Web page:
Before all went quiet again, Jai let out another scream.

"Sign here, and you'll be free to go."

Jai blinked as he exited his trance. He looked up at the man in civilian clothes looming ominously above him. He then turned to his partner, another physically-imposing white man standing in front of the door, whose eyes were covered in opaque aviator sunglasses.

Both men were clearly military spooks—the sunglasses and crew cuts gave it all away—but Jai wasn't sure why they were here to begin with. Moreover, why was he here? What had just happened? Where was he?


The man above him continued, now sounding somewhat frustrated in his tone. "Private Perryman, just sign right here," his finger passed over dozens of lines of fine print on the form in front of Jai, before settling upon a bolded X above a long black line, which he tapped for emphasis. "And you'll be free to go."

Jai blinked again. "…Wh… what?"

The man by the door sighed loudly. "Christ. I really hope they taught you people how to read in the Corps. Out with it, man."

The agent looming over Jai turned to his partner, brow furrowed. "He's seen some shit. Give him some time, Zmiejewski."

"While we waste our own with this illiterate n—" He stopped, sighing again. "Just give him the goddamn fractal, Watkins. He saw too much to just let him go."

"And you think anyone's gonna believe it, let alone from him?" Watkins challenged with a half-smirk. "Half the guys shipping out of here say they saw things in the jungle that weren't real." He gestured to Jai. "This is just another one of those stories."

Jai's gaze bounced between the two military spooks. What the hell were they talking about? Fractal? Seeing too much? Then, his attention returned to the paper—the fine details came together like clockwork after a second read-through.

They weren't here to help him, no. They were here to make him shut up.

"And you…" Watkins paused for dramatic effect, placing a pen in front of Jai, as if for encouragement. "Need to sign. You'll be fine, Private Perryman."

"…I can't sign this." Jai finally croaked.

"Why not?" Zmiejewski challenged, folding his arms. "You went to the wrong village, saw some shit you shouldn't have seen, and you're lucky to be alive. Now, you're gonna sign this piece of paper that'll basically get you home a year early, provided you stay hush-hush. It's a win for everyone."

Jai stared at the black insignia atop the form, an eagle imposed upon an inverted pentagram. He wasn't sure what agency this was, nor what to make of it, but he wasn't just going to pretend that he had forgotten the events that had transpired the past 24 hours.

Was he?

He exhaled out his nostrils. His unit deserved better. Cody deserved better. He had to stand up for all those lost souls one way or another. "But my platoon…"

"Your platoon was killed in a Vietnamese ambush—you as the only survivor—and you were picked up by special forces and returned back to base. A terrible occurrence," Zmiejewski replied, as if mockingly. "You'll get at least a Purple Heart for that one, maybe a Bronze Star."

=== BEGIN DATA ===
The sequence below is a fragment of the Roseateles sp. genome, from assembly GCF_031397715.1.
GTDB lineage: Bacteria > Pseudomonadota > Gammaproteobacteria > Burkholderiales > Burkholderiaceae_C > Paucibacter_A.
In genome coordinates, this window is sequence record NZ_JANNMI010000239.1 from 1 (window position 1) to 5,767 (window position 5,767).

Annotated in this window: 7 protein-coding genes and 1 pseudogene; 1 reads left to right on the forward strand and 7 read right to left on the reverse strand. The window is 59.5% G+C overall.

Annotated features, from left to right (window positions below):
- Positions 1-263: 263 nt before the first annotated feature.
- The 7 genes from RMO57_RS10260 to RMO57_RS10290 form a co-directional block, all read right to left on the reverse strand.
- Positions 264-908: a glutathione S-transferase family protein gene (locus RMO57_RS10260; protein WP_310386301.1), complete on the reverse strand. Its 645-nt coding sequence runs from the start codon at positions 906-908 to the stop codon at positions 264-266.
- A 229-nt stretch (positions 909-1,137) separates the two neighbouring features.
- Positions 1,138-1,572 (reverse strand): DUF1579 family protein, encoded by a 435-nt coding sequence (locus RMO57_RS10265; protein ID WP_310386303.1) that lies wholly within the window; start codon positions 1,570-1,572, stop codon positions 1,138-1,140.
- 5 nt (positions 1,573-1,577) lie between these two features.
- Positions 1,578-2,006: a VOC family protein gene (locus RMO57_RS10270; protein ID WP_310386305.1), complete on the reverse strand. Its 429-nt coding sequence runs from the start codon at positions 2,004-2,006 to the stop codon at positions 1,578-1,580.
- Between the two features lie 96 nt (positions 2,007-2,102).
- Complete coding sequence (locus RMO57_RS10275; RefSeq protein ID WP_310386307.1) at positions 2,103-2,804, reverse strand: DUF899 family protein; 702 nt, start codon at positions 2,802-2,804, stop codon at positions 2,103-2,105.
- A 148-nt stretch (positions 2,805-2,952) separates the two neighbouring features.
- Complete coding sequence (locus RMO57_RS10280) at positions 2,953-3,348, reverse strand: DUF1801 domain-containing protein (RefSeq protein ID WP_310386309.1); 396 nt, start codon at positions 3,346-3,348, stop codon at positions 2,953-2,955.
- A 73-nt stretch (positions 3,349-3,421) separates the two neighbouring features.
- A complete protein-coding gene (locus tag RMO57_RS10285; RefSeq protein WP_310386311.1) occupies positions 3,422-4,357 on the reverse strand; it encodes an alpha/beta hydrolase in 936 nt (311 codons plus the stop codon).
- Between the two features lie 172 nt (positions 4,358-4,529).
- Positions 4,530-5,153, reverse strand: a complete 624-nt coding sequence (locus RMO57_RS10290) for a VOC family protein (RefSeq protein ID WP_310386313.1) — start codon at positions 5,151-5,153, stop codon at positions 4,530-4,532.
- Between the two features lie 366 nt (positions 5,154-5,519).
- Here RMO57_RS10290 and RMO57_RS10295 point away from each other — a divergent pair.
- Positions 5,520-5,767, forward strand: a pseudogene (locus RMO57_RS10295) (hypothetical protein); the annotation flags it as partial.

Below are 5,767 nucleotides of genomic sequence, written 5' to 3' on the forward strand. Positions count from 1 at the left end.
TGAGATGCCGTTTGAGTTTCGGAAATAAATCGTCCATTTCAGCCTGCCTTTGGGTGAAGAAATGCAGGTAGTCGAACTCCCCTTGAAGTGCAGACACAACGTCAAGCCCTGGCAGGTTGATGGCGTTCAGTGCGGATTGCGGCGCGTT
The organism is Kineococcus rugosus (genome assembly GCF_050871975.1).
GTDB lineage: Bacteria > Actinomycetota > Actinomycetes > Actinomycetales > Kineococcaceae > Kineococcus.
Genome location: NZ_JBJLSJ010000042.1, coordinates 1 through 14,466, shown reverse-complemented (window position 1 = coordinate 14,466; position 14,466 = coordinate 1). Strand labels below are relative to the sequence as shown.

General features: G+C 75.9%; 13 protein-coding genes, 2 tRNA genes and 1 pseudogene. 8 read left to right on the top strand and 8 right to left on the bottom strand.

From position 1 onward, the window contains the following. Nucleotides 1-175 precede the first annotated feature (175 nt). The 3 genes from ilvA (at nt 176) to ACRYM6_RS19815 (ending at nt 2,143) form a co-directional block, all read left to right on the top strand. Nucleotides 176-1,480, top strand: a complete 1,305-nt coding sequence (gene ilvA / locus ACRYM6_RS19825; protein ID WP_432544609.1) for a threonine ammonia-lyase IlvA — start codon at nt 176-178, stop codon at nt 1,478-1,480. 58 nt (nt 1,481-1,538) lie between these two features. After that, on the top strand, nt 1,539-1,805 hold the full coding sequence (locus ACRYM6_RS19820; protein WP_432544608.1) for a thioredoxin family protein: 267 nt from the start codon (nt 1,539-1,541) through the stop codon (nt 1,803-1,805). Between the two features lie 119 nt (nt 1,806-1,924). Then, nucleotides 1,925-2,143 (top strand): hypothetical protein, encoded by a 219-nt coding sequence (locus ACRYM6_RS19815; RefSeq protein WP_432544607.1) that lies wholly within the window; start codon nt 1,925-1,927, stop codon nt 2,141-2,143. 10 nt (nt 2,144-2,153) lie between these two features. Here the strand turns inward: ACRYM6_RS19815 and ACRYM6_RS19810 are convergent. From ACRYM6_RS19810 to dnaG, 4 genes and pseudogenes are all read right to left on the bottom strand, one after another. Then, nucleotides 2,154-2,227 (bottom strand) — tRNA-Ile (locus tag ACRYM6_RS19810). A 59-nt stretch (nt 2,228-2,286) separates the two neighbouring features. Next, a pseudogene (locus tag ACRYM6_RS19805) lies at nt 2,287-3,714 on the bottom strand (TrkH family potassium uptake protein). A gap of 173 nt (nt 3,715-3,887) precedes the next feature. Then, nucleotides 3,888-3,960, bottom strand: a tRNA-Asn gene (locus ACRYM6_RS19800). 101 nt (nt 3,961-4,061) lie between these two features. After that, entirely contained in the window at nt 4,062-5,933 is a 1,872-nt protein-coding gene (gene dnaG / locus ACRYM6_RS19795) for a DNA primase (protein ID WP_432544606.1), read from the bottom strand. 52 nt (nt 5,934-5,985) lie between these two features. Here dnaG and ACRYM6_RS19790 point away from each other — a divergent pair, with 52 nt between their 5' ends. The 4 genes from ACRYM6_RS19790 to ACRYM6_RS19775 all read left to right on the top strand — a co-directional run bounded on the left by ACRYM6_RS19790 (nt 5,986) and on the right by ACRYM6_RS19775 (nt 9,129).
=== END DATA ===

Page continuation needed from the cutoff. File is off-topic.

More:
"I can't just pretend I forgot this all happened, man." Jai muttered under his breath. "I can't throw this shit under the rug. I gotta tell people—they deserve to know what happened."

"Do they?" Zmiejewski challenged, raising an eyebrow as he marched from the door over to the table. "Do you think, in any perfect world, that they'd believe you? Do you think they'd buy your story, that the ground itself came to fuckin' life and ate your unit? Do you think that'd get you anywhere, Private Perryman?"

Jai gulped. He wasn't sure what else to do, let alone what to say, so he just spoke what was on his mind. "Who are you?"

"Who are we?" Zmiejewski scoffed. "We're the guys that have to handle shit cases like this, of people tellin' us stories of UFOs and little grey men walkin' around the place—or, in your case, the ground literally eating people."

He folded his arms. "All of it is bogus, but someone has to handle it. We could be out in the field collecting intel on the VC or doing other exciting things, but you're currently inconveniencing us, so me and my partner would greatly appreciate it if you would sign that paper." His voice trailed off. "Unless, of course, you wanna stay here for another 5 years."

Jai blinked again at the contents of the paper. He had to tell everyone the truth of what exactly was going on with this war, that there were things beyond his comprehension out there in the world, and that their government was too ignorant to acknowledge it.

But maybe he didn't have a chance—after all, Zmiejewski was right. Who would believe him?

He reluctantly took the pen, signed his name, and set it down next to the paper. Watkins snatched the form as soon as it was signed, sliding it into a manila folder and striding over to the door, with Zmiejewski in tow.

"You'll be out by December, Private Perryman," Watkins said. "Thank you for your service in advance. Goodbye for now."

After that cryptic farewell, the two men unceremoniously left, leaving a dumbfounded Jai alone in the room.



Atlanta, 1970

The last time Jai had seen this house was in 1965, when Dr. King had begun his march from Selma to Montgomery, and when he had first shipped out to Parris Island. Back then, he was a little smaller and a little dumber than he was now.